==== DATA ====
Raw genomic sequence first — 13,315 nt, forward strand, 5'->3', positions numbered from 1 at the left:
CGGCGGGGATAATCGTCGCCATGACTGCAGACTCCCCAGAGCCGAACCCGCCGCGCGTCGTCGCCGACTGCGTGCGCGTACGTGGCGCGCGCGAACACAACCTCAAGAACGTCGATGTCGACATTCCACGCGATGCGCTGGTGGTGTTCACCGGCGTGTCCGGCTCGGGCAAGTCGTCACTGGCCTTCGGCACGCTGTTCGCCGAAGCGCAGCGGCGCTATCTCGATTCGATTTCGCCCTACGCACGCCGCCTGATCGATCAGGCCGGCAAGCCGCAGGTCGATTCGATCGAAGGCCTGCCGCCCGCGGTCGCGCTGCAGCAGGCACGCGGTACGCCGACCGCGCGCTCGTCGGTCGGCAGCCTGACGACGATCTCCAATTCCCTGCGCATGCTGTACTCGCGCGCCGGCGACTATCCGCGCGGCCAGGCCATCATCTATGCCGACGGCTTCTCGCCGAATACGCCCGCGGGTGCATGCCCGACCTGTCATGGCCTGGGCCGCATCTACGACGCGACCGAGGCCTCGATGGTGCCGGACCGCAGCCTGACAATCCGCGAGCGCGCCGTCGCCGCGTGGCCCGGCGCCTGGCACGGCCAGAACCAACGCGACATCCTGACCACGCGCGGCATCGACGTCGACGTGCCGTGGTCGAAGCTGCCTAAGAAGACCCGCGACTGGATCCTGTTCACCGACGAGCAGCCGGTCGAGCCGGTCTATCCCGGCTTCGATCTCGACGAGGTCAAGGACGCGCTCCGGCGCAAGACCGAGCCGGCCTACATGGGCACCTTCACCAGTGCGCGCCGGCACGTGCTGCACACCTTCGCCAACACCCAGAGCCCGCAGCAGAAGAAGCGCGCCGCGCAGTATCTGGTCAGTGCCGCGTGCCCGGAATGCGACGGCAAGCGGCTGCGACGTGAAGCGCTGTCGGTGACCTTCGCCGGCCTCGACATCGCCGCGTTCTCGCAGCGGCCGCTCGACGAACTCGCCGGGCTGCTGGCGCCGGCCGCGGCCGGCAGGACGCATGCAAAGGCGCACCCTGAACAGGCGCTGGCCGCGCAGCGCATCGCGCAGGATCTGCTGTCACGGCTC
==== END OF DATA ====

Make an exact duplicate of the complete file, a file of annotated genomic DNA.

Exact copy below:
Raw genomic sequence first — 13,315 nt, forward strand, 5'->3', positions numbered from 1 at the left:
CGGCGGGGATAATCGTCGCCATGACTGCAGACTCCCCAGAGCCGAACCCGCCGCGCGTCGTCGCCGACTGCGTGCGCGTACGTGGCGCGCGCGAACACAACCTCAAGAACGTCGATGTCGACATTCCACGCGATGCGCTGGTGGTGTTCACCGGCGTGTCCGGCTCGGGCAAGTCGTCACTGGCCTTCGGCACGCTGTTCGCCGAAGCGCAGCGGCGCTATCTCGATTCGATTTCGCCCTACGCACGCCGCCTGATCGATCAGGCCGGCAAGCCGCAGGTCGATTCGATCGAAGGCCTGCCGCCCGCGGTCGCGCTGCAGCAGGCACGCGGTACGCCGACCGCGCGCTCGTCGGTCGGCAGCCTGACGACGATCTCCAATTCCCTGCGCATGCTGTACTCGCGCGCCGGCGACTATCCGCGCGGCCAGGCCATCATCTATGCCGACGGCTTCTCGCCGAATACGCCCGCGGGTGCATGCCCGACCTGTCATGGCCTGGGCCGCATCTACGACGCGACCGAGGCCTCGATGGTGCCGGACCGCAGCCTGACAATCCGCGAGCGCGCCGTCGCCGCGTGGCCCGGCGCCTGGCACGGCCAGAACCAACGCGACATCCTGACCACGCGCGGCATCGACGTCGACGTGCCGTGGTCGAAGCTGCCTAAGAAGACCCGCGACTGGATCCTGTTCACCGACGAGCAGCCGGTCGAGCCGGTCTATCCCGGCTTCGATCTCGACGAGGTCAAGGACGCGCTCCGGCGCAAGACCGAGCCGGCCTACATGGGCACCTTCACCAGTGCGCGCCGGCACGTGCTGCACACCTTCGCCAACACCCAGAGCCCGCAGCAGAAGAAGCGCGCCGCGCAGTATCTGGTCAGTGCCGCGTGCCCGGAATGCGACGGCAAGCGGCTGCGACGTGAAGCGCTGTCGGTGACCTTCGCCGGCCTCGACATCGCCGCGTTCTCGCAGCGGCCGCTCGACGAACTCGCCGGGCTGCTGGCGCCGGCCGCGGCCGGCAGGACGCATGCAAAGGCGCACCCTGAACAGGCGCTGGCCGCGCAGCGCATCGCGCAGGATCTGCTGTCACGGCTC